Ernest L. Abel, Marihuana, the First Twelve Thousand Years; Douglas Adams, Hitchhiker's Guide to the Galaxy 1952- ; Eve Adams, Garden of Eden; Randy C. Alcorn, Heaven; John Marco Allegro, Sacred Mushroom and the Cross : A Study of the Nature and Origins of Christianity Within the Fertility Cults of the Ancient Near East; American Indian Trickster Tales; American Medical Journals; Charlie Anders, Choir Boy; Hans Christian Anderson, Emperor's New Clothes; Virginia C. Andrews (series'); Piers Anthony, Rings of Ice, Xanth (series), Anne Applebaum, Gulag : A History; Isaac Asimov Foundation; I, Robot; Nine Tomorrows; Space Trooper; Atlas of the World History; Margaret Eleanor Atwood, Oryx and Crake; Rachel Greene Baldino, Welcome to Methadonia: A Social Worker's Candid Account of Life in a Methadone Clinic; Robert D. Ballard, Return to Titanic: A New Look at the World's Most Famous Ship; James Bamford, Body of Secrets, Anatomy of the ultra secret National Security Agency; Clive Barker, Great and Secret Show: The First Book of the Art; The Bible; The Book of Mormons; Sacrament; Donald L.Barlett, Empire: The Life, Legend, and Madness of Howard Hughes, Nevada Barr, Flashback; Ellen Bass, Courage to Heal: A Guide for Women Survivors of Child Sexual Abuse; Samuel Beckett, Waiting for Godot, a Tragicomedy in Two Acts; Natalia Maree Belting, Long-Tailed Bear and Other Indian Legends; Chris Bennett and Neil McQueen, Sex, Drugs, Violence and the Bible, Thomas Berger, Little Big Man; Thomas Bien & Beveryl, Mindful Recovery: A Spiritual Path to Healing from Addiction; Maeve Binchy, Glass Lake; Jack Black, You Can't Win; Lewis Black, Nothing's Sacred; H.P. Blavatsky, Isis Unveiled : A Master-Key to the Mysteries of Ancient and Modern Science and Theology - Parts 1 & 2; William Blum, Killing Hope: U.S. Military and CIA Interventions; Judy Blume, Summer Sisters; Helen Bonner, The Laid Daughter : A True Story; Paul Bowles, Sheltering Sky; Ray Bradbury, Martian Chronicles; Richard Brautigan; Alexandra Brodsky, Fanny; Smoke Signals: From Eminence to Exile; Kevin Brooks, Candy; Joseph Bruchac, Native American Stories;, Mikhail Afanas'evich Bulgakov, Master and Margarita; David D Burns, Ten Days to Self-Esteem; William S. Burroughs, Naked Lunch; Junky, Nova Express, The Soft Machine, Letters; John Callahan, Do What He Says! He's Crazy!; Anne Cameron, Daughters of Copper Woman; Julia Cameron, Artist's Way: A Spiritual Path to Higher Creativity; Roger Caron, Go-boy! : Memoirs of a Life Behind Bars, Jim Carroll, Basketball Diaries, Dry Dreams; Lewis Carroll, Alice in Wonderland; Carlos Castaneda, Teaching of Don Juan: A Yaqui Way of Knowledge; Paul D. Chan, Medicine; Pang Guek Cheng, Culture Shock! Vancouver At Your Door; Ron Chernow, Titan: The Life of Sr. John D. Rockefeller; Agatha Christie, 4:50 From Paddington; James Clavell, Shogun: A Novel of Japan; Beverly Cleary, Mouse and the Motorcycle; Nancy Coffelt, Dogs in Space; Daniel et. al. Cohen, Real Ghosts; Max Allan Collins, The Mummy; Gerard J. Connors, Substance Abuse Treatment and Stages of Change : Selecting and Planning Interventions; Robin Cook,Coma; Tom Cool, Secret Realms; James Fenimore Cooper, Last of the Mohicans; A Narrative of 1757; John Cork, James Bond the Legacy: Forty Years of 007 Movies; Bruce Cotter, When They Won't Quit : A Call to Action for Families, Friends and Employers of Alcohol and Drug-Addicted People; Douglas Coupland, All Families are Psychotic; David T. Courtwright, Forces of Habit: Drugs and the Making of the Modern World; Stephen R. Covey, Seven Habits of Highly Effective People: Restoring the Character Ethic; Stephanie Covington, Woman's Way Through the twelve Steps; Margaret Craven, I Heard the Owl Call My Name, Christy Crowther, Policing Urban Poverty; R. Crumb, R. Crumb´s America; Beatrice Culleton/ Beatrice Mosionier, In Search of April Raintree; Clive Cussler, Sahara; Roald Dahl, Charlie and the Chocolate Factory, Matilda; Alighieri Dante , Dante´s Inferno; Hilda Roderick Ellis Davidson, Viking and Norse Mythology; Robertson Davies, Fifth Business: A Novel; Angela Davis, Angela Davis: An Autobiography; John H. Davis, Mafia Dynasty: The Rise and Fall of the Gambino Crime Family; Simon De Montfort, Confessions of a Red Sea Smuggler; Thomas De Quince, Confessions of an English Opium Eater;Maggie De Vries, Missing Sarah: A Vancouver Woman Remembers Her Vanished Sister; Anita Diamant, Red Tent; Philip K.Dick, Blade Runner, Scanner Darkly; Charles Dickens, Oliver Twis; Franklin W.Dixon, Hardy Boys (series); Jerry Dorsman, How to Quit Drugs for Good: A Complete Self-Help Guide; Ton Duncan, Advanced Physics; Drug Abuse Handbook; Wayne W.Dyer, Power of Intention: Learning to Co-Create Your World Your Way; Gretchen Edgren, Playboy Book: 50 Years; Cassie Edards, Thunder Heart; Dave Eggers, A Heartbreaking Work Staggering of Genius; Buchi Emecheta, Joys of Motherhood: A Novel; Matthew Engkraf, Valley of Darkness: My Life as a Crack Addict; Timothy Findley, Not Wanted on the Voyage, The last of the crazy people; Jeremy Flint, How to Play Bridge; Alan Foster, Clash Dean of the Titans; Viktor Emil Frankl, Man's Search for Meaning: An Introduction to Logotherapy; Rebecca Fraser, Story of Britain: From the Romans to the Present - A Narrative History; Brian Froud, Good Faeries; Scott Fulop & John L. Goldwater, Archie Americana Series Best of the Eighties; Joan Gadsby, Addiction by Prescription: One Woman's Triumph and Fight for Change; Paul M. Gahlinger, Illegal Drugs : A Complete Guide to Their History, Chemistry, Use and Abuse; Dan George, My Heart Soars; Geronimo, Geronimo´s Story of his own Life; Lara Gilbert, I Might be Nothing: Journal Writing; Sam D.Gill, Dictionary of Native American Mythology; Allen Ginsberg, Howl and other poems; Robert Goddard, Painting the Darkness; Mark S. Gold, Facts About Drugs and Alcohol; Golden Books, The Habbit; William Golding, Lord of the Flies: Molly Goode, Land Before Time: Terence T.Gorski, Staying Sober: A Guide for Relapse Prevention; Goscinny, Asterix the Gaul; Phil G. Goulding, Classical Music: The 50 Greatest Composers and their 1,000 Greatest Works; Kenneth Grahame, Wind in the Willows; Jean Griesser and A.C. Bhaktivedanta Swami Prabhupada, God Song: A Summary Study of His Divine Grace A.C. Bhaktivedanta Swami Prabhupada's Bhagavad-Gita at it is; John Grisham, Broker, Client; Edward A. Gross, Bruce Lee: Fists of Fury; Arlo Guthrie, Alice's Restaurant; Joel Chandler Harris, Complete Tales of Uncle Remus; Michael G. Harvey, Diary of a Train-Spotter; Ernest Hemingway, Garden of Eden, Old Man and the Sea, Snows of Kilimanjaro and Other Stories; Hermann Hesse, Siddhartha, Steppenwolf; High Times Reader; Christopher Hinz, Liege-Killer; Robert Hoffman, Shards of Reflection, A Solitary Declaration; Robert Ervin Howard, The Bloody Crown of Conan; The Coming of Conan the Cimmerian; Conan the Barbarian; Victor Hugo, Les Miserables; Aldous Huxley, Brave New World, Island; Sekihiko Inui, Comic Party; Washington Irving, Legend of Sleepy Hollow; Maulana Jalal al-Din Rumi, Poems by Rumi; Jerome Klapka, Three Men in a Boat: To Say Nothing of the Dog; Spencer, Who Moved My Cheese? : An A-mazing Way to Deal with Change in your Work and in your Life; Joseph A. Jordan, We Can Make it…Together; Robert Jordan, Wheel of Time (series); John Jung, Psychology of Alcohol and Other Drugs: A Research Perspective; Sebastian Junger, Perfect Storm: A True Story of Men Against the Sea; Norton Juster, Phantom Tollbooth, Franz Kafka, Trial; Edwin B.Kantar, Bridge for Dummies; Charlotte Davis Kasl, Many Roads, One Journey: Moving Beyond the Twelve Steps; Carolyn Keene, Nancy Drew (series); Karen Kelley, Southern Comfort; Alexander King, Mine Enemy Grows Older; Ken Kesey, Sailor Songs, Further, Sometimes a great Notion; Martin Luther King, Jr., Autobiography; Stephen King, Dark Tower, Firestarter, It, Misery, The Stand, Shining; Karen Kingston, Creating Sacred Space with Feng Shui; W.P.Kinsella, Dance Me Outside; Rudyard Kipling, Rikki-tikki-tavi; Caroline Knapp, Drinking: A Love Story; Judith Kohlberg, Conquering Chronic Disorganization; The Koran; Jerzy N..Kosinski, Painted Bird; Jane Kurtz, L'Amour; Louis Sackett Brand, Sackett's Land, Warrior's Path; Laotse, Tao Te Ching: A New English Version, Timothy Francis Leary: The Politics of Ecstasy, The Psychedelic Experience, Psychedelic Prayer, High Priest; Harper Lee, To Kill a Mockingbird; Martin A.Lee , Acid Dreams: The Complete Social History of LSD: the CIA, the Sixties, and Beyond; Stan Lee, How to Draw Comics the Marvel Way; Billie Letts, Where the Heart Is: A Novel; Clive Staples Lewis, Chronicles of Narnia (series); Henry Wadsworth Longfellow, The Song of Hiawatha; Walter Lord, Night to Remember, A; Elizabeth Lowell, Warrior; Alex Lucas, Great Canadian Short Stories; Robert Ludlum, The Bourne Identiy, The Parcifal Mosaic; Mary M.Luke, A Crown for Elizabeth; Ann-Marie MacDonald, R.C. Macleod, Way the Crow Flies; The North West Mounted Police and Law Enforcement, 1873-1905; Hazel Martell, Hammer of the Gods; Stephen G. Maurer, Bannock Book: Food for the Outdoors; Alfred W.McCoy, Politics of Heroin: CIA Complicity in the Global Drug Trade, Frank McLynn, Napoleon: A Biography; Drunvalo Melchizedek, Ancient Secret of the Flower of Life; Herman Melville, Moby Dick; Frank Miller, Sin City (series); Sue Miller, While I Was Gone; Kate Millett, Politics of Cruelty: An Essay on the Literature of Political Imprisonment; Earl L. Mindell, Earl Mindell's Pill Bible, Mistry, Rohinton, Family Matters, A Fine Balance; Margaret Mitchell, Gone with the Wind; Lorrie Moore, Self Help; Robin Moore, French Connection: The World's Most Crucial Narcotics Investigation; Toni Morrison, Jazz; Melvin Morse, Where God Lives: The Science of the Paranormal and How our Brains are Linked to the Universe; Farley Mowat, Never Cry Wolf; Alice Munro, Runaway: Stories; Jon J. Murakami, Enter the Dragons; Emily Ferguson Murphy, Black Candle; Narcotics Anonymous Step Working Guides; National Geographic Society, National Geographic Atlas of the World; Linda Nochlin, Women, Art and Power: And Other Essays; John O'Brian, Leaving Las Vegas; Theodore V.Olsen, Soldier Blue; Alfonso Ortiz, Pow Wow Book; Outlaw Bible of American Literature; Oxford Spanish Dictionary; Alan Padsadowski, Recovering from Addiction; Zena Al Pearlstone, Katsina: Commodified and Appropriated Images of Hopi Supernaturals; M. Scott Peck, Road Less Traveled: A New Psychology of Love, Traditional Values, and Spiritual Growth, Charles Perrault, Little Red Riding Hood, Pinkney, Andrea Davis, Let it Shine: Stories of Black Women Freedom Fighters.Clark H. Pinnock, Four Views on Hell; Edgar Allan Poe: The Black Cat, Great Tales of Terror, The Raven, Tales of Edgar Allan Poe, The Tell Tale Heart; Bruce Porter, Blow: How a Small-Town Boy Made $100 Million with the Medellin Cocaine Cartel and Lost it All; J.B. Purdy, First One is Free, Mario Puzi, Godfather; Richard Reichert, Teaching Sacraments to Youth; Stephen R. Rementer, Essential Guide to Handguns: Firearm Instruction for Personal Defense and Protection; Hans Augusto Rey, Curious George; Anne Rice, Blood Canticle; Conrad Richter, Light in the Forest; Kimberla Lawson Roby, Taste of Reality; Frederick Rotgers, Responsible Drinking: A Moderation Management Approach for Problem Drinkers; J.K. Rowling, Harry Potter (series); Ronald A. Ruden, Craving Brain: A Bold New Approach to Breaking Free from Drug Addiction, Overeating, Alcoholism, Gambling; Rebecca Rupp, Return of the Dragon; Robert Sabbag, Snowblind: A Brief Career in the Cocaine Trade; Saint-Exupery, Antoine de, Petit Prince; Jerome David Salinger, Catcher in the Rye; Brenda Schaeffer, Is it Love or Addiction?; Richard Evans Schultes, Lost Amazon: The Photographic Journey of Richard Evans Schultes; Roebuck Sears and Company, Sears Catalog; Alice Sebold, Lovely Bones: A Novel; Barbara Seuling, How to Write Songs and Get the Published With Publishers; Greg Sharon & Adam Sharon, Cheech and Chong Bible; Lonny Shavelson, Hooked: Five Addicts Challenge Our Misguided Drug Rehab System; Sidney Sheldon, Master of the Game; Nina Shengold, Clearcut; Alexie Sherman, Smoke Signals: A Screenplay; Lee Smith, Saving Grace; Nicholas Sparks, Notebook; Star Trek (series) Star Wars (series); Bram Stoker, Dracula; Gareth Strotnik, Running Tough: The Story of Vancouver's Jack Diamond; Amy Tan, Kitchen God's Wife; Quentin Tarantino, Pulp Fiction; Hugh Thomas, Spanish Civil War; Hunter S.Thompson, Fear and Loathing in Las Vegas: A Savage Journey to the Heart of the American Dream, Hell's Angels: A Strange and Terrible Sage; Leonard Thompson, Monteath, History of South Africa; Greg Tobin, Council; John Ronald Reuel Tolkien, The Hobbit, Lord of the Rings (series); Eckhart Tolle, Power of Now: A Guide to Spiritual Enlightenment; Leo Tolstoy, War and Peace; Anthony Trollope, West Indies and the Spanish Main; Kurt Vonnegut, Breakfast of Champions, or Goodbye Blue Monday!; Kurt Vonnegut, Sirens of Titan; Robert James Waller, Bridges of Madison County; Minette Walters, Fox Evil, Sculptress; Joseph Wambaugh, Onion Fields; Charlene Weir, Up in Smoke; Sheila W. Wellington, Be Your Own Mentor: Strategies from Top Women on the Secrets of Success; H.G. Wells, Time Machine; Irvine Welsh, Trainspotting; Bernelda Wheeler, I Can't Have Bannock, but the Beaver Has a Dam; Elwyn Brooks White, Charlotte's Web, William L. White, Slaying the Dragon: The History of Addiction Treatment and Recovery in America; David R.Wilkerson, Cross and the Switchblade; Gail Winger, Handbook on Drug and Alcohol Abuse: The Biomedical Aspects; Donald Woods Winnicott, Playing and Reality; Tom Wolfe, Electric Kool-Aid Acid Test; Malcolm X, Autobiography of Malcolm X; Irvin D.Yalom, Theory and Practice of Group Psychotherapy.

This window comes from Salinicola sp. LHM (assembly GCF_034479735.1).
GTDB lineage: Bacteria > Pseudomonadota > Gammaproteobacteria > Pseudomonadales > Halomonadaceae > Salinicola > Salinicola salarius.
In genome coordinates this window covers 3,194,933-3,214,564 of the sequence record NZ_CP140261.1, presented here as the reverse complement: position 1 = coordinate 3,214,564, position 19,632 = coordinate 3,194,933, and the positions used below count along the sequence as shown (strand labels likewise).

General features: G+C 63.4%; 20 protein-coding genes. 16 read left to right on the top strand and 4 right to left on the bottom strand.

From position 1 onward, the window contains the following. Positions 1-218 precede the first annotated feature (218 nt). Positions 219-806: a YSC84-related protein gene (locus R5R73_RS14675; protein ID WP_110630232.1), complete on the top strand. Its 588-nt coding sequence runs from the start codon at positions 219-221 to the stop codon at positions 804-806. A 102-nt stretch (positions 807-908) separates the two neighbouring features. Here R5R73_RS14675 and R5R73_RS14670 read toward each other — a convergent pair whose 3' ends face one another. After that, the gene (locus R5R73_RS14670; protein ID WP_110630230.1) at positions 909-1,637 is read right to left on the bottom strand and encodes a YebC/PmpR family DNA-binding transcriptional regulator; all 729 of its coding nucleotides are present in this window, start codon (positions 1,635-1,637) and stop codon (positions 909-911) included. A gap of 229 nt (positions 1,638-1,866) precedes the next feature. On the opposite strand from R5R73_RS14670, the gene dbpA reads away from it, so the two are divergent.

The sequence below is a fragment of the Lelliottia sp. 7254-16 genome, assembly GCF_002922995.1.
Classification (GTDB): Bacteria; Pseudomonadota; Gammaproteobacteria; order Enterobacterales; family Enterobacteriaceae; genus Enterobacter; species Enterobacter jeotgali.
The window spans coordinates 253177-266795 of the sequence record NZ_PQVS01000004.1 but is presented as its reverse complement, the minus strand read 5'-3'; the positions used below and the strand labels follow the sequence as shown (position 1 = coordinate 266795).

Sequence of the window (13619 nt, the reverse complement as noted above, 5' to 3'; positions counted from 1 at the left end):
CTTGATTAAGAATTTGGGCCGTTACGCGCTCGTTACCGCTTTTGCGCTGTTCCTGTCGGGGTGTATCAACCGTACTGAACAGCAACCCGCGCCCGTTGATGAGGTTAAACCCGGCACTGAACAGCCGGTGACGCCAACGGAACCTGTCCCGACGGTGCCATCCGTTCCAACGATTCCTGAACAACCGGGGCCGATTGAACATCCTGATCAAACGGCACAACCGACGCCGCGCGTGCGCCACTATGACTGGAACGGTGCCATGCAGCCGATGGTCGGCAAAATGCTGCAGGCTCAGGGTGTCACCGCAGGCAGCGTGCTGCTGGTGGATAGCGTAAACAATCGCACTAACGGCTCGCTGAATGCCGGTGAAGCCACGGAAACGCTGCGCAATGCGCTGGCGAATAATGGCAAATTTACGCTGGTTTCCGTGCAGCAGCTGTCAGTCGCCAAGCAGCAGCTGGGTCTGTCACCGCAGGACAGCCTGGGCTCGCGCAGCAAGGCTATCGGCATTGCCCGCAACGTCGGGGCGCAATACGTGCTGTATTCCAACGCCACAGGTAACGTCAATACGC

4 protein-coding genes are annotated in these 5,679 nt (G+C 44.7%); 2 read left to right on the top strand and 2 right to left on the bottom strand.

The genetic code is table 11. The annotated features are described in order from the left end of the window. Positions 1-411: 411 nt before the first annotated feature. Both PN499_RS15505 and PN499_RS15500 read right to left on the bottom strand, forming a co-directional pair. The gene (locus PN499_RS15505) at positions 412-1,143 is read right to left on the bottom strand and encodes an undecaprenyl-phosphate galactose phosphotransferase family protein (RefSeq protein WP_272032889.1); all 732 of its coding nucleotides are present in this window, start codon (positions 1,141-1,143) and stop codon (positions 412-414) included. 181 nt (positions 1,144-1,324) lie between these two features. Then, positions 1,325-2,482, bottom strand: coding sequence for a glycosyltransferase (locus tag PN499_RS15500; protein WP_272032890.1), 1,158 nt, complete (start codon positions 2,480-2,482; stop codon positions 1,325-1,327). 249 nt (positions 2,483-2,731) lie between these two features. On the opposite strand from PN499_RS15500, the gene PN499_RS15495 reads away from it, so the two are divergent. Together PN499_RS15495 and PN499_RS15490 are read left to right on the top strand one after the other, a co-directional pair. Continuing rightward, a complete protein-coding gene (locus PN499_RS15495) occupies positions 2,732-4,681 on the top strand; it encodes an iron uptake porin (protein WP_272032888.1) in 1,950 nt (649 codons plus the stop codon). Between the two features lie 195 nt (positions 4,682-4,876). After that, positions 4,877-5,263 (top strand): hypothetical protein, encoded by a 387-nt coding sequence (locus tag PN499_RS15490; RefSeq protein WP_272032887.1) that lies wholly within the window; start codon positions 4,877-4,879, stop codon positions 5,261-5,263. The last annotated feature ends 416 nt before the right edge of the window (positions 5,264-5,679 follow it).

ART TALKS